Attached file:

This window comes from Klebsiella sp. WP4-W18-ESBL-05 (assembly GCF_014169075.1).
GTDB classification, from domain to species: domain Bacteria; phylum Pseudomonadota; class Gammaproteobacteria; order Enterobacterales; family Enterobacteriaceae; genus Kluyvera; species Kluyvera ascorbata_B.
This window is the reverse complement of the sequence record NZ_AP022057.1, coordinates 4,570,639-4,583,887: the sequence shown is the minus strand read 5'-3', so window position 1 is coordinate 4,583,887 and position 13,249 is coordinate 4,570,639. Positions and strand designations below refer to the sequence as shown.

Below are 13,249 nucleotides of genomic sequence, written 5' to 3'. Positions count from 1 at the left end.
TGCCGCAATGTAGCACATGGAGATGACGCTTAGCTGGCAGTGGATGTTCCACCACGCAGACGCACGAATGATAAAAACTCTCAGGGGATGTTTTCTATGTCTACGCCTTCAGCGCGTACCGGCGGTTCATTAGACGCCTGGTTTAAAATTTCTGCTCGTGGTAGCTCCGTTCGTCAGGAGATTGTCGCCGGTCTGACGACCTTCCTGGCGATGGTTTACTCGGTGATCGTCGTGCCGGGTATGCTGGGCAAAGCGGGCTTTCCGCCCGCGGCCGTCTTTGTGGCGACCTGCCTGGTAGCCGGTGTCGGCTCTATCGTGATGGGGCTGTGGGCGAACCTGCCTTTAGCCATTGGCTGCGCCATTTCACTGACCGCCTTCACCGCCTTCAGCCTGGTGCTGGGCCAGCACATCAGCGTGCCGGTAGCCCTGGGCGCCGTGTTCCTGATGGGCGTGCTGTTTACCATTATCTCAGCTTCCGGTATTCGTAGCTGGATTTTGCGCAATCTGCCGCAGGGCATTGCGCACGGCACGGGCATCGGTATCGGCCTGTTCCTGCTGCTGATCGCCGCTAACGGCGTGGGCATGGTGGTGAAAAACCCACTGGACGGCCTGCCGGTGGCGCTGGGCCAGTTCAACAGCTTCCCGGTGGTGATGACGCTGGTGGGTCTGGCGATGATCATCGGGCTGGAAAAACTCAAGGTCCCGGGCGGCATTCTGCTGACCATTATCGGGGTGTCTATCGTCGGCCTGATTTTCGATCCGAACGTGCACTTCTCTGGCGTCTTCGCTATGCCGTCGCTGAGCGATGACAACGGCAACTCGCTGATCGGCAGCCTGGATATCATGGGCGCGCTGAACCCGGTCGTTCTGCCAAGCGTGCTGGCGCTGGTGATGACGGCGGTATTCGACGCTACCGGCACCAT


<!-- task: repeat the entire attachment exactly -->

This window comes from Klebsiella sp. WP4-W18-ESBL-05 (assembly GCF_014169075.1).
GTDB classification, from domain to species: domain Bacteria; phylum Pseudomonadota; class Gammaproteobacteria; order Enterobacterales; family Enterobacteriaceae; genus Kluyvera; species Kluyvera ascorbata_B.
This window is the reverse complement of the sequence record NZ_AP022057.1, coordinates 4,570,639-4,583,887: the sequence shown is the minus strand read 5'-3', so window position 1 is coordinate 4,583,887 and position 13,249 is coordinate 4,570,639. Positions and strand designations below refer to the sequence as shown.

Below are 13,249 nucleotides of genomic sequence, written 5' to 3'. Positions count from 1 at the left end.
TGCCGCAATGTAGCACATGGAGATGACGCTTAGCTGGCAGTGGATGTTCCACCACGCAGACGCACGAATGATAAAAACTCTCAGGGGATGTTTTCTATGTCTACGCCTTCAGCGCGTACCGGCGGTTCATTAGACGCCTGGTTTAAAATTTCTGCTCGTGGTAGCTCCGTTCGTCAGGAGATTGTCGCCGGTCTGACGACCTTCCTGGCGATGGTTTACTCGGTGATCGTCGTGCCGGGTATGCTGGGCAAAGCGGGCTTTCCGCCCGCGGCCGTCTTTGTGGCGACCTGCCTGGTAGCCGGTGTCGGCTCTATCGTGATGGGGCTGTGGGCGAACCTGCCTTTAGCCATTGGCTGCGCCATTTCACTGACCGCCTTCACCGCCTTCAGCCTGGTGCTGGGCCAGCACATCAGCGTGCCGGTAGCCCTGGGCGCCGTGTTCCTGATGGGCGTGCTGTTTACCATTATCTCAGCTTCCGGTATTCGTAGCTGGATTTTGCGCAATCTGCCGCAGGGCATTGCGCACGGCACGGGCATCGGTATCGGCCTGTTCCTGCTGCTGATCGCCGCTAACGGCGTGGGCATGGTGGTGAAAAACCCACTGGACGGCCTGCCGGTGGCGCTGGGCCAGTTCAACAGCTTCCCGGTGGTGATGACGCTGGTGGGTCTGGCGATGATCATCGGGCTGGAAAAACTCAAGGTCCCGGGCGGCATTCTGCTGACCATTATCGGGGTGTCTATCGTCGGCCTGATTTTCGATCCGAACGTGCACTTCTCTGGCGTCTTCGCTATGCCGTCGCTGAGCGATGACAACGGCAACTCGCTGATCGGCAGCCTGGATATCATGGGCGCGCTGAACCCGGTCGTTCTGCCAAGCGTGCTGGCGCTGGTGATGACGGCGGTATTCGACGCTACCGGCACCAT